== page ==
Following the massive cyber attacks that have hit in 2017, more than two-thirds of infosec professionals felt that their organizations were lacking in security improvements after the WannaCry and NotPetya attacks.
A survey conducted by Tripwire at Black Hat of 108 security practitioners shows the majority of respondents felt their companies should be doing more to protect against large-scale cyber attacks.
Tim Erlin, VP at Tripwire, said, “No matter how big or small your organization is, you have to have a serious attitude towards security. If you were lucky enough not to have been effected by WannaCry or Petya take it as a sign. Remember, you don’t have nine lives. All it takes is one data breach or another WannaCry and your company has lost data, money, credibility and most importantly, customer trust, which is one of the most difficult things to recover."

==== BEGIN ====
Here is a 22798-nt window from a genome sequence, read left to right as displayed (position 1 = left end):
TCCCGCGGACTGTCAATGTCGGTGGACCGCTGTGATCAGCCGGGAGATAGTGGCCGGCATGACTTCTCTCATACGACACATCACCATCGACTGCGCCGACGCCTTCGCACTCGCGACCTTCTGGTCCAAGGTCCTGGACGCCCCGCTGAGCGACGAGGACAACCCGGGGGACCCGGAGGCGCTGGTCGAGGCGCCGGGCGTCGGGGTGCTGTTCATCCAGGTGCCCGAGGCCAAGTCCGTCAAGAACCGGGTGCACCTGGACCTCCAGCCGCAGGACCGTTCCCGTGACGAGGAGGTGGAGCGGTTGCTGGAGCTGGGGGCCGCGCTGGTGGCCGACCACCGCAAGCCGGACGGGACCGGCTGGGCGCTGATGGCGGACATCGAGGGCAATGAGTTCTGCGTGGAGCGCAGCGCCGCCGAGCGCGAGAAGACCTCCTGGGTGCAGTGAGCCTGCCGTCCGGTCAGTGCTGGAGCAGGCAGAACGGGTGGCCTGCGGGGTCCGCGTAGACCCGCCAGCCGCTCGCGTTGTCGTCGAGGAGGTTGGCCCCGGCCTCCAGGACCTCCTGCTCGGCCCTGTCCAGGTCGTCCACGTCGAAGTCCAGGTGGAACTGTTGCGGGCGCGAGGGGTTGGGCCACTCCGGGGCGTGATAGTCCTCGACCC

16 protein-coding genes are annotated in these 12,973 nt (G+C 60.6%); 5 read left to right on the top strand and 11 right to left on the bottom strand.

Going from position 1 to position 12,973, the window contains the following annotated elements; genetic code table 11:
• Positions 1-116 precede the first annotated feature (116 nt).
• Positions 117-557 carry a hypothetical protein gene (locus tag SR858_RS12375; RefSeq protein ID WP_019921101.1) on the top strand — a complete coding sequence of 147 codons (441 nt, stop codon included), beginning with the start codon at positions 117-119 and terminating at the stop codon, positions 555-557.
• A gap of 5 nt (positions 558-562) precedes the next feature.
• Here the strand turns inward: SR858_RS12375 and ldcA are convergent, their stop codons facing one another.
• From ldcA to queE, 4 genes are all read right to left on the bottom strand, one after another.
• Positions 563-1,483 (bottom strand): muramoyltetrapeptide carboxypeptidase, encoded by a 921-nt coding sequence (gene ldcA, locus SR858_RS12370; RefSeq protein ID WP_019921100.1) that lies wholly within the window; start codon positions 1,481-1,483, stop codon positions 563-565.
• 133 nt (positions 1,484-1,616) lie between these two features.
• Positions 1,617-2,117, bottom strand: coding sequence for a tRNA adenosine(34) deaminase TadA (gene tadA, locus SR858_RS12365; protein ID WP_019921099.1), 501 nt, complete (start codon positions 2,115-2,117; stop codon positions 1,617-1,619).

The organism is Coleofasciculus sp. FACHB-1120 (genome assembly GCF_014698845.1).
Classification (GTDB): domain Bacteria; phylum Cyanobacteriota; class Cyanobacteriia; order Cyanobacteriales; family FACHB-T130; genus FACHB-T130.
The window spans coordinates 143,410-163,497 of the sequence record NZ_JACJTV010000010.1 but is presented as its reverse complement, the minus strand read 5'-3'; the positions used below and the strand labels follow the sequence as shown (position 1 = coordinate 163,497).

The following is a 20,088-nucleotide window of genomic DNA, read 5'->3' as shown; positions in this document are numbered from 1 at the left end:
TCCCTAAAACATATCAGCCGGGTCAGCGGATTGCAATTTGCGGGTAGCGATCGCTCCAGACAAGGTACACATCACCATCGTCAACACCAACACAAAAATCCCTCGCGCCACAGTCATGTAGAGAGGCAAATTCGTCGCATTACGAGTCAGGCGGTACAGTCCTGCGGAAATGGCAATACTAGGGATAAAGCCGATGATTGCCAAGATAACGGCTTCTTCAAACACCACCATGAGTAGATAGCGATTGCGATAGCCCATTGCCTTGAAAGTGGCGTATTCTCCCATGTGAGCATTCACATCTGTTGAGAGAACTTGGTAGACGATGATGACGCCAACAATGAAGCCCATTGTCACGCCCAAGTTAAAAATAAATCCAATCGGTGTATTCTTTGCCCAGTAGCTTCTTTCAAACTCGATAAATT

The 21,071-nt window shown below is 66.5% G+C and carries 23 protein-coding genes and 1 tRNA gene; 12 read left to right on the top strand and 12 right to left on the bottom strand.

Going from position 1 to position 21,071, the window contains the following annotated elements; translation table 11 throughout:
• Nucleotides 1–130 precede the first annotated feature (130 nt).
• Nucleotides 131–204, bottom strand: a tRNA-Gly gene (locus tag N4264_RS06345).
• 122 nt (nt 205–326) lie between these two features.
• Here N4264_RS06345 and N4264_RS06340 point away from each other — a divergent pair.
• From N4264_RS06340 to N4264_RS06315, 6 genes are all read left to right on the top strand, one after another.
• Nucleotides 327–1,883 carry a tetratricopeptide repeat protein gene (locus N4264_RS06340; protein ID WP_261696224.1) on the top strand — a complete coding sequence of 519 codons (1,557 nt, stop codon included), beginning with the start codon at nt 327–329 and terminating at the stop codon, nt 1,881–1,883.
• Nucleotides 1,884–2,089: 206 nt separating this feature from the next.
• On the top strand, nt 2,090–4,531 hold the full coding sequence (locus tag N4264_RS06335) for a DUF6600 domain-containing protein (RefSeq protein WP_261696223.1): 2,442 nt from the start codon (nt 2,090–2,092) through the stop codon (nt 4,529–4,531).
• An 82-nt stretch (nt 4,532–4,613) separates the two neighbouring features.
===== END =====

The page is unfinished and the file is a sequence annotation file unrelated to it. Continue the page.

While 68% felt that their organizations hadn't done enough to improve security following the WannaCry and NotPetya attacks, 28% said network device discovery was the most prominent issue being ignored.
Vulnerability management (14%), administrative privilege management (6%), and audit log reviews (6%) were next in terms of unaddressed issues.
However, on the bright side, 85% reported that following these global cyber attacks, their companies were investing in new security solutions.
“Adopting best practices and leveraging critical security controls will continue to be the best bet for defending against advanced adversaries and can help close the gap within a business’s security infrastructure. There is research that supports the claim that the vast majority of attacks are due to known vulnerabilities and most of these breaches occur from exploits that have been left unpatched. It is important to understand that good security hygiene will greatly reduce the effectiveness of an attack and goes a long way to making the attackers job more difficult,” Erlin said.